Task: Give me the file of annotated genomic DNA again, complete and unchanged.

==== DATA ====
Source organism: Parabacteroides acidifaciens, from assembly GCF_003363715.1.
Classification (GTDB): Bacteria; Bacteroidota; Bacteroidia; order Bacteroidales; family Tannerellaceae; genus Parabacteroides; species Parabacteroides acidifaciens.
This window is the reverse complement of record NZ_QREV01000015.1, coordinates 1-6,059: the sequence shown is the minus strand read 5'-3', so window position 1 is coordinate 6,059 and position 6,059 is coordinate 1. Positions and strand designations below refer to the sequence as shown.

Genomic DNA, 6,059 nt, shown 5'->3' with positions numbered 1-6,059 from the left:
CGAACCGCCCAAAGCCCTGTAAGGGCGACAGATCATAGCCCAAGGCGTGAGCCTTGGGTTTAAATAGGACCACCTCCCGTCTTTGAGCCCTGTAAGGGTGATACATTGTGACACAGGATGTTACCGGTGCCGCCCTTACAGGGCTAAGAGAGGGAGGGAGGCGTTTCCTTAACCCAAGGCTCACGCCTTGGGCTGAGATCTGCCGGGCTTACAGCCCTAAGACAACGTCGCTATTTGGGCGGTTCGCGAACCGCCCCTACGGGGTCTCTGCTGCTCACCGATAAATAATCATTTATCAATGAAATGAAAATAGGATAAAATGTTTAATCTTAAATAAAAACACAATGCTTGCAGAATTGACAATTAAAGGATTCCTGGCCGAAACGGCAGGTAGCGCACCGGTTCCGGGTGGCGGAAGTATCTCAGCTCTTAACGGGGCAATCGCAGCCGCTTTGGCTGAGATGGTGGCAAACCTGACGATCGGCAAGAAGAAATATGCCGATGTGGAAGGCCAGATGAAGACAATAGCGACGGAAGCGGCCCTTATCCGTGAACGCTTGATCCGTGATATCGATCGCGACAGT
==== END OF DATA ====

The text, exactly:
Source organism: Parabacteroides acidifaciens, from assembly GCF_003363715.1.
Classification (GTDB): Bacteria; Bacteroidota; Bacteroidia; order Bacteroidales; family Tannerellaceae; genus Parabacteroides; species Parabacteroides acidifaciens.
This window is the reverse complement of record NZ_QREV01000015.1, coordinates 1-6,059: the sequence shown is the minus strand read 5'-3', so window position 1 is coordinate 6,059 and position 6,059 is coordinate 1. Positions and strand designations below refer to the sequence as shown.

Genomic DNA, 6,059 nt, shown 5'->3' with positions numbered 1-6,059 from the left:
CGAACCGCCCAAAGCCCTGTAAGGGCGACAGATCATAGCCCAAGGCGTGAGCCTTGGGTTTAAATAGGACCACCTCCCGTCTTTGAGCCCTGTAAGGGTGATACATTGTGACACAGGATGTTACCGGTGCCGCCCTTACAGGGCTAAGAGAGGGAGGGAGGCGTTTCCTTAACCCAAGGCTCACGCCTTGGGCTGAGATCTGCCGGGCTTACAGCCCTAAGACAACGTCGCTATTTGGGCGGTTCGCGAACCGCCCCTACGGGGTCTCTGCTGCTCACCGATAAATAATCATTTATCAATGAAATGAAAATAGGATAAAATGTTTAATCTTAAATAAAAACACAATGCTTGCAGAATTGACAATTAAAGGATTCCTGGCCGAAACGGCAGGTAGCGCACCGGTTCCGGGTGGCGGAAGTATCTCAGCTCTTAACGGGGCAATCGCAGCCGCTTTGGCTGAGATGGTGGCAAACCTGACGATCGGCAAGAAGAAATATGCCGATGTGGAAGGCCAGATGAAGACAATAGCGACGGAAGCGGCCCTTATCCGTGAACGCTTGATCCGTGATATCGATCGCGACAGT